Education, along with health and taxes, is a principal public concern; politicians win elections because of it, and therefore it's vital that newspapers provide good coverage of it.
Both The Guardian and The New York Times have launched crowd-sourcing projects on their websites, which intend to provide readers with information relating to the quality of schools.
As it is GCSE results day in the UK, The Guardian has appealed to teachers on its website to fill in a simple online form, which will then allow them to map the exam results of schools across the country.
Parents in the U.K. are fairly well informed about the exam results produced in their area, as official league tables, which rank local schools based on exam performance, have been widely available and The Department for Education makes performance tables form as far back as 1994 available to the public on its website.
So how is The Guardian's project different? Creating a map of school results is a means of seeing how the country is doing as a whole, allowing readers to easily recognising geographical pockets of academic failure and success. The Guardian's questionnaire also has section which allows teachers to tell the success stories of individual pupils, so students get the chance to have their personal stories told and don't simply become a statistic.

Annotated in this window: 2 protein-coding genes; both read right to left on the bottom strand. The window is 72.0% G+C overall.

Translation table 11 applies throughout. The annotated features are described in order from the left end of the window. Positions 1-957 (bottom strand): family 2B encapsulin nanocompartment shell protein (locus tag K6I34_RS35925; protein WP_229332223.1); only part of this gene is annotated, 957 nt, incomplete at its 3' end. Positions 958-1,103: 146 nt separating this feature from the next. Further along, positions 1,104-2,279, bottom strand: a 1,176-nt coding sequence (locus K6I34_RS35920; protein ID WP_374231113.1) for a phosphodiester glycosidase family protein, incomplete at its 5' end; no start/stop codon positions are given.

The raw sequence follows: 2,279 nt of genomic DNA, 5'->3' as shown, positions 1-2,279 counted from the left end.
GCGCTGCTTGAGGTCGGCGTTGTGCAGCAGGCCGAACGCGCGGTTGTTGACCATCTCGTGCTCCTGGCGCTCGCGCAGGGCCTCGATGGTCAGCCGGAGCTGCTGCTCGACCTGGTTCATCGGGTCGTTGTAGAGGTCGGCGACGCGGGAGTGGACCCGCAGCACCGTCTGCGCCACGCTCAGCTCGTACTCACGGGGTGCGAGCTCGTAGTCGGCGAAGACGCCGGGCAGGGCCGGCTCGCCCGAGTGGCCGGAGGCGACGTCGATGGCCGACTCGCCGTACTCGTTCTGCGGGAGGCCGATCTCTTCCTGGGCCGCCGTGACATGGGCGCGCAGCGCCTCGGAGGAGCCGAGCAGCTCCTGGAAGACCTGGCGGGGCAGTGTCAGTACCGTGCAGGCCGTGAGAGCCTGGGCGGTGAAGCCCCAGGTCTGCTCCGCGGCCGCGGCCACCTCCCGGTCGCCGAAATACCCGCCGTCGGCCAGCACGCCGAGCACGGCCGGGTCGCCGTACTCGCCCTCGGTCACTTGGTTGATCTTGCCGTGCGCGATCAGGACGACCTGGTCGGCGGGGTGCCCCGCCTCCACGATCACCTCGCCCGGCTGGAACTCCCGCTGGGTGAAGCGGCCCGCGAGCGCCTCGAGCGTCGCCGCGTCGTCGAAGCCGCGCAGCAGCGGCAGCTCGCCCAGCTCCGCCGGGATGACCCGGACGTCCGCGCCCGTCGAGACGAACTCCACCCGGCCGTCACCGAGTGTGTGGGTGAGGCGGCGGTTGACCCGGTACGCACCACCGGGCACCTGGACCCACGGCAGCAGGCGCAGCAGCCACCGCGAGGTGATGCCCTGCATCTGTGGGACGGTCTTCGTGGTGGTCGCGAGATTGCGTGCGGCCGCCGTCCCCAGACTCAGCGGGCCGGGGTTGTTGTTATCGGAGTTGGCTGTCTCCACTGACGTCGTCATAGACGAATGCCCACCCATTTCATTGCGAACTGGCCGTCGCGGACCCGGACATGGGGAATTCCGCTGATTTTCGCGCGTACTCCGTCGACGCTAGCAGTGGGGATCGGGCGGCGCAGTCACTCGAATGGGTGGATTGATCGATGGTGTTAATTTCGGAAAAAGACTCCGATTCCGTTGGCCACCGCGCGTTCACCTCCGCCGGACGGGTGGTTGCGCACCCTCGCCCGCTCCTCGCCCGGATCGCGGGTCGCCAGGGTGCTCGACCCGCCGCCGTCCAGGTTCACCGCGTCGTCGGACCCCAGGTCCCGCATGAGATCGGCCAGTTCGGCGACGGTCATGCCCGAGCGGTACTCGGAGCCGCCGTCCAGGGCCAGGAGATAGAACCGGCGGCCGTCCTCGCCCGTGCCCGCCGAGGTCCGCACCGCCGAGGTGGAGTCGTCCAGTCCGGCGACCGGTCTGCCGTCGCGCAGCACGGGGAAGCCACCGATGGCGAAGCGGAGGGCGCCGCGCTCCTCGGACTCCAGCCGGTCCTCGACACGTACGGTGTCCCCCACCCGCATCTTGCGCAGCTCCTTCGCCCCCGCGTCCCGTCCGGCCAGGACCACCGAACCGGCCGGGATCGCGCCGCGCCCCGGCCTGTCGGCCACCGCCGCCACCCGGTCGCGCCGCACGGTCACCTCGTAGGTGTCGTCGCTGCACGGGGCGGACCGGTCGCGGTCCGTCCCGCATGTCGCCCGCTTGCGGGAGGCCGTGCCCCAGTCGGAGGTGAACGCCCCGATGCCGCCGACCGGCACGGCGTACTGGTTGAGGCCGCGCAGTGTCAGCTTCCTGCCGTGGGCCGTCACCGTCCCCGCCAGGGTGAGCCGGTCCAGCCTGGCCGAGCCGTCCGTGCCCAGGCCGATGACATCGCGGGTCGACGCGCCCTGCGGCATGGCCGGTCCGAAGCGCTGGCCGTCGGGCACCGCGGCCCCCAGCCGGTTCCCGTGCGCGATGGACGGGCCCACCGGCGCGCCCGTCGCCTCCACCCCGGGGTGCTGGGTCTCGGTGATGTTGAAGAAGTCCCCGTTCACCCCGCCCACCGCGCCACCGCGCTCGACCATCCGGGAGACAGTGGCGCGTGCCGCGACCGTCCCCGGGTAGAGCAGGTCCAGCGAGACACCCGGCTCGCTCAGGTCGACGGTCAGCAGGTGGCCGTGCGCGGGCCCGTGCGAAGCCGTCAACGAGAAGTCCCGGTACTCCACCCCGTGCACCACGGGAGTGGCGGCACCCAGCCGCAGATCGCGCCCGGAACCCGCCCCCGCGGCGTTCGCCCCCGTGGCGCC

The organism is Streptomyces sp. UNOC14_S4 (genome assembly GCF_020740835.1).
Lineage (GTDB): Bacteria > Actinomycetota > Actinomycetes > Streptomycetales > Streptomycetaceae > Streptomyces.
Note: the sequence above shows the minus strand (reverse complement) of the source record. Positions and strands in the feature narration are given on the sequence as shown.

The New York Times initiative is somewhat similar, but with greater regional focus.
Schoolbook is a collaboration with New York radio station WNYC and aims to provide information about schools in the New York area, combining content from existing data bases, such as GothamSchools and Inside Schools, with original user generated content. The site will allow visitors to look up and compare schools their results to get a better idea of how the school is performing.
While the project will be hosted on the NYT site, it will not be behind a paywall, as this will hopefully encourage more visitors to both utilise and contribute to the database.